|The first excerpt represents the element of Air. It speaks of mental influences and the process of thought, and is drawn from The Tragedy of Pudd'nhead Wilson by Mark Twain:
before dawn, with Pembroke Howard, and if I got the twins into
the common calaboose--and I thought sure I could--I never dreamed
of their slipping out on a paltry fine for such an outrageous offense--
well, once in the calaboose they would be disgraced, and uncle wouldn't
want any duels with that sort of characters, and wouldn't allow any.
"Tom, I am ashamed of you! I don't see how you could treat
your good old uncle so. I am a better friend of his than you are;
for if I had known the circumstances I would have kept that case out
of court until I got word to him and let him have the gentleman's chance."
"You would?" exclaimed Tom, with lively surprise. "And it your
first case! And you know perfectly well there never would have _been_
|The second excerpt represents the element of Fire. It speaks of emotional influences and base passions, and is drawn from Enemies of Books by William Blades:
you have amassed this multitude of books and thereby and therefor
have neglected the duties and broken the rules of your Order,
you are now sentenced to read your books for ever and ever in
the fires of Hell.' Immediately, a roaring noise filled the air,
and a flaming chasm opened in which friars, and asses and books
were suddenly engulphed."
DUST AND NEGLECT.
DUST upon Books to any extent points to neglect, and neglect
means more or less slow Decay.
A well-gilt top to a book is a great preventive against damage by dust,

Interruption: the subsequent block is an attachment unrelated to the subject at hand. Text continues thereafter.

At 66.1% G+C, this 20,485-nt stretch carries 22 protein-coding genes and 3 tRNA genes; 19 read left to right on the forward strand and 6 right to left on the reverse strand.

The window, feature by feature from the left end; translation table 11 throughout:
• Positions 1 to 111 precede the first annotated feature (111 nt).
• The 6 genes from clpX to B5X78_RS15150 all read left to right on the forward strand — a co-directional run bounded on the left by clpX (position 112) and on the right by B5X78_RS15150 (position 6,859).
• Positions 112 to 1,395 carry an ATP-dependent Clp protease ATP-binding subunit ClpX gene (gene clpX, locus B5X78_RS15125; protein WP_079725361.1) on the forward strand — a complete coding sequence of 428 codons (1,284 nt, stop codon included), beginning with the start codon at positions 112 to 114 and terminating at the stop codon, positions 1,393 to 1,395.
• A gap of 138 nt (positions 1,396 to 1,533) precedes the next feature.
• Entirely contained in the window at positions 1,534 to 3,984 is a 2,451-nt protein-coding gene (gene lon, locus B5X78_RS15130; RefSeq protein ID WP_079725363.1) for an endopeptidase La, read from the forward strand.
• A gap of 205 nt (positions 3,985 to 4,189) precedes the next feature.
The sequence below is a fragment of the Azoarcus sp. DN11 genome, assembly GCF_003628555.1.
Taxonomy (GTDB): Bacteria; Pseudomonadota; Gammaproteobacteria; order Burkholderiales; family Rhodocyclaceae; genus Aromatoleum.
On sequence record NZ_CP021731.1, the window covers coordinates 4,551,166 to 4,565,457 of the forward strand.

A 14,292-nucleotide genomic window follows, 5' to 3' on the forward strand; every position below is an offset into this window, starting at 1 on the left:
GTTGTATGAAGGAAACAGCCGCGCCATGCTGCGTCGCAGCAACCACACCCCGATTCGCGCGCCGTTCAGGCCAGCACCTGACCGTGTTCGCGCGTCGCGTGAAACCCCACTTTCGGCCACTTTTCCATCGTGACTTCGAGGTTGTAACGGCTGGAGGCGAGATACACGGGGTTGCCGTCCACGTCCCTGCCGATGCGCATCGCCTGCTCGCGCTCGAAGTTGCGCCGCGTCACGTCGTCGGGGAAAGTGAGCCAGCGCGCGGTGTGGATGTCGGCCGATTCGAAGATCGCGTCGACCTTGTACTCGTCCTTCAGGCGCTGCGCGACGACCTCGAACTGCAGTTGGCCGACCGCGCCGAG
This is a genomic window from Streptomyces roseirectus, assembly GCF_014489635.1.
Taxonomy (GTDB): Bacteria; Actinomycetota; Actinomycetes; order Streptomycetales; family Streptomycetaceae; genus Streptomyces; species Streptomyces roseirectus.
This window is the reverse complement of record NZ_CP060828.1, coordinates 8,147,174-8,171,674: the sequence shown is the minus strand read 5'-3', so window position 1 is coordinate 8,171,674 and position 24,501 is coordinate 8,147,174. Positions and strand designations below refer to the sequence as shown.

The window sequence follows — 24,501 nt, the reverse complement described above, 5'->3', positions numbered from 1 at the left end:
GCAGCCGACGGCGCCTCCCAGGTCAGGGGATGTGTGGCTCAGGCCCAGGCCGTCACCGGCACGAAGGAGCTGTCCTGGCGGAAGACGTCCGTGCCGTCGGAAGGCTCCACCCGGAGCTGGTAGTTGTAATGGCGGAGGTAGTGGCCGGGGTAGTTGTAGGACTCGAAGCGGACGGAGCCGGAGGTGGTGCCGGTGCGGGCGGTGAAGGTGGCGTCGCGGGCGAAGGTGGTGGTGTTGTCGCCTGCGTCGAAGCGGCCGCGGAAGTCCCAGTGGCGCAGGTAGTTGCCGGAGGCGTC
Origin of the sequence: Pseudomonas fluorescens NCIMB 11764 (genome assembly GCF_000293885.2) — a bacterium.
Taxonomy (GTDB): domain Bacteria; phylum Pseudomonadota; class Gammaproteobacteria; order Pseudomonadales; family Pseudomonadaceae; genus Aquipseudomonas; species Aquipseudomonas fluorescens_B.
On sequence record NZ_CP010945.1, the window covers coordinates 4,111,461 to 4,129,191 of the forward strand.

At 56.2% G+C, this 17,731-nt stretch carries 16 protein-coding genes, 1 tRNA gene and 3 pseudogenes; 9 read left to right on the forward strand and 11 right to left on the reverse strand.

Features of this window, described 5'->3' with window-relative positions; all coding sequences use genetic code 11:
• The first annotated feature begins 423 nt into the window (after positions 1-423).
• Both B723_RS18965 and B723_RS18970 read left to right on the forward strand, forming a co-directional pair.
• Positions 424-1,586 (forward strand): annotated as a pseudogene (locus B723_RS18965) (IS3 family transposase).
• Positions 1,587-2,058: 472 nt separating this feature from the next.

|The third excerpt represents the element of Water. It speaks of pure spiritual influences and feelings of love, and is drawn from Alexandria and her Schools by Charles Kingsley:
combustion, and phur the passive one. It was left for more patient and
less noisy men, like Grimm, Bopp, and Buttmann, to found a science of
philology, to discover for us those great laws which connect modern
philology with history, ethnology, physiology, and with the very deepest
questions of theology itself. And in the meanwhile, these Alexandrians'
worthless criticism has been utterly swept away; while their real work,
their accurate editions of the classics, remain to us as a precious
heritage. So it is throughout history: nothing dies which is worthy to
live. The wheat is surely gathered into the garner, the chaff is burnt
up by that eternal fire which, happily for this universe, cannot be
quenched by any art of man, but goes on forever, devouring without
|The fourth excerpt represents the element of Earth. It speaks of physical influences and the impact of the unseen on the visible world, and is drawn from What is Man? by Mark Twain:
on either side. I couldn't shout at him--a beginner can't shout;
if he opens his mouth he is gone; he must keep all his attention
on his business. But in this grisly emergency, the boy came
to the rescue, and for once I had to be grateful to him.
He kept a sharp lookout on the swiftly varying impulses and
inspirations of my bicycle, and shouted to the man accordingly:
"To the left! Turn to the left, or this jackass 'll run over you!"
The man started to do it. "No, to the right, to the right!
Hold on! THAT won't do!--to the left!--to the right!--to the
LEFT--right! left--ri-- Stay where you ARE, or you're a goner!"
And just then I caught the off horse in the starboard and went
What is Man?